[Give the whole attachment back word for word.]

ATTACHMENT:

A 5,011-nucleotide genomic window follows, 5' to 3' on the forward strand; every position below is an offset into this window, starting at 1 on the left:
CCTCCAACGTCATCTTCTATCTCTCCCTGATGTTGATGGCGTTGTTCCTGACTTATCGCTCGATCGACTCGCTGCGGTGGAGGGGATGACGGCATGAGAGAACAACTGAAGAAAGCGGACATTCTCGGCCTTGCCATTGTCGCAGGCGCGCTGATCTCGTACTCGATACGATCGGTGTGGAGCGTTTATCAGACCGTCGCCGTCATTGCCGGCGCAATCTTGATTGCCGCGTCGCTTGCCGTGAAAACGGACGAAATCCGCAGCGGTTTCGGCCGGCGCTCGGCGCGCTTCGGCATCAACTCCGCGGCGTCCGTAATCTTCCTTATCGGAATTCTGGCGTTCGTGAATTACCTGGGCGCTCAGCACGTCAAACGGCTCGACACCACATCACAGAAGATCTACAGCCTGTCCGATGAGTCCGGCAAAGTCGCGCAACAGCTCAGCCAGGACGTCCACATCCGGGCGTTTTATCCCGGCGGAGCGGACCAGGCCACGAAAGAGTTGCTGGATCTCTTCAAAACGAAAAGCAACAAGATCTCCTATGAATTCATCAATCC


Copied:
A 5,011-nucleotide genomic window follows, 5' to 3' on the forward strand; every position below is an offset into this window, starting at 1 on the left:
CCTCCAACGTCATCTTCTATCTCTCCCTGATGTTGATGGCGTTGTTCCTGACTTATCGCTCGATCGACTCGCTGCGGTGGAGGGGATGACGGCATGAGAGAACAACTGAAGAAAGCGGACATTCTCGGCCTTGCCATTGTCGCAGGCGCGCTGATCTCGTACTCGATACGATCGGTGTGGAGCGTTTATCAGACCGTCGCCGTCATTGCCGGCGCAATCTTGATTGCCGCGTCGCTTGCCGTGAAAACGGACGAAATCCGCAGCGGTTTCGGCCGGCGCTCGGCGCGCTTCGGCATCAACTCCGCGGCGTCCGTAATCTTCCTTATCGGAATTCTGGCGTTCGTGAATTACCTGGGCGCTCAGCACGTCAAACGGCTCGACACCACATCACAGAAGATCTACAGCCTGTCCGATGAGTCCGGCAAAGTCGCGCAACAGCTCAGCCAGGACGTCCACATCCGGGCGTTTTATCCCGGCGGAGCGGACCAGGCCACGAAAGAGTTGCTGGATCTCTTCAAAACGAAAAGCAACAAGATCTCCTATGAATTCATCAATCC